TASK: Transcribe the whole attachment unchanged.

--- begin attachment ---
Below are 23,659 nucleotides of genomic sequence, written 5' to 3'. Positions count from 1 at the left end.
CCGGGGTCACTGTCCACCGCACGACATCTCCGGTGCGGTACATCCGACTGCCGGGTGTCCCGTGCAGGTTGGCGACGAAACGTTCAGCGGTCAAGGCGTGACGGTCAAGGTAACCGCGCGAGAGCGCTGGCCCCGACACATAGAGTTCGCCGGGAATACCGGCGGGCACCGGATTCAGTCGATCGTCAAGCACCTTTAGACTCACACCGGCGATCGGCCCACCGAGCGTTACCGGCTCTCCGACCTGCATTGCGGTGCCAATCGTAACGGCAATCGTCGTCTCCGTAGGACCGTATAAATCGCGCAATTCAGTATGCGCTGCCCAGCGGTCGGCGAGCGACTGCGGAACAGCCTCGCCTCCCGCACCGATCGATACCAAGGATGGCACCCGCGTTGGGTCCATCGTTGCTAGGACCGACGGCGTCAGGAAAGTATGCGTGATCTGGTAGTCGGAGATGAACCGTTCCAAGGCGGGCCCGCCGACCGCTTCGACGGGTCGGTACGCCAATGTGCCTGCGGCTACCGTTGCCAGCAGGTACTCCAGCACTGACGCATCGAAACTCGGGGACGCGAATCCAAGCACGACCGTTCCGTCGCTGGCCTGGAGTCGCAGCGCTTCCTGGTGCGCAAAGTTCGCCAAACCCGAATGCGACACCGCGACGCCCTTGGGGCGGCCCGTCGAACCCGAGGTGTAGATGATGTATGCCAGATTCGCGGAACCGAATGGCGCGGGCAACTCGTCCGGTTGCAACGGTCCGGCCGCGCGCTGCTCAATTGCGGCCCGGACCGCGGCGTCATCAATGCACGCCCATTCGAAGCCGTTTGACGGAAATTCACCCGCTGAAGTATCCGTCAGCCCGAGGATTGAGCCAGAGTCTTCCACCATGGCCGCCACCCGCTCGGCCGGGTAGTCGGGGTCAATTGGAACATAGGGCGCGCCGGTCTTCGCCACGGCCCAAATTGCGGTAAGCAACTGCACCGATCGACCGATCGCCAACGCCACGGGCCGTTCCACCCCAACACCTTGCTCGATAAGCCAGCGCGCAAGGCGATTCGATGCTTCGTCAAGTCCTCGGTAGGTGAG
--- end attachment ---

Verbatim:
Below are 23,659 nucleotides of genomic sequence, written 5' to 3'. Positions count from 1 at the left end.
CCGGGGTCACTGTCCACCGCACGACATCTCCGGTGCGGTACATCCGACTGCCGGGTGTCCCGTGCAGGTTGGCGACGAAACGTTCAGCGGTCAAGGCGTGACGGTCAAGGTAACCGCGCGAGAGCGCTGGCCCCGACACATAGAGTTCGCCGGGAATACCGGCGGGCACCGGATTCAGTCGATCGTCAAGCACCTTTAGACTCACACCGGCGATCGGCCCACCGAGCGTTACCGGCTCTCCGACCTGCATTGCGGTGCCAATCGTAACGGCAATCGTCGTCTCCGTAGGACCGTATAAATCGCGCAATTCAGTATGCGCTGCCCAGCGGTCGGCGAGCGACTGCGGAACAGCCTCGCCTCCCGCACCGATCGATACCAAGGATGGCACCCGCGTTGGGTCCATCGTTGCTAGGACCGACGGCGTCAGGAAAGTATGCGTGATCTGGTAGTCGGAGATGAACCGTTCCAAGGCGGGCCCGCCGACCGCTTCGACGGGTCGGTACGCCAATGTGCCTGCGGCTACCGTTGCCAGCAGGTACTCCAGCACTGACGCATCGAAACTCGGGGACGCGAATCCAAGCACGACCGTTCCGTCGCTGGCCTGGAGTCGCAGCGCTTCCTGGTGCGCAAAGTTCGCCAAACCCGAATGCGACACCGCGACGCCCTTGGGGCGGCCCGTCGAACCCGAGGTGTAGATGATGTATGCCAGATTCGCGGAACCGAATGGCGCGGGCAACTCGTCCGGTTGCAACGGTCCGGCCGCGCGCTGCTCAATTGCGGCCCGGACCGCGGCGTCATCAATGCACGCCCATTCGAAGCCGTTTGACGGAAATTCACCCGCTGAAGTATCCGTCAGCCCGAGGATTGAGCCAGAGTCTTCCACCATGGCCGCCACCCGCTCGGCCGGGTAGTCGGGGTCAATTGGAACATAGGGCGCGCCGGTCTTCGCCACGGCCCAAATTGCGGTAAGCAACTGCACCGATCGACCGATCGCCAACGCCACGGGCCGTTCCACCCCAACACCTTGCTCGATAAGCCAGCGCGCAAGGCGATTCGATGCTTCGTCAAGTCCTCGGTAGGTGAG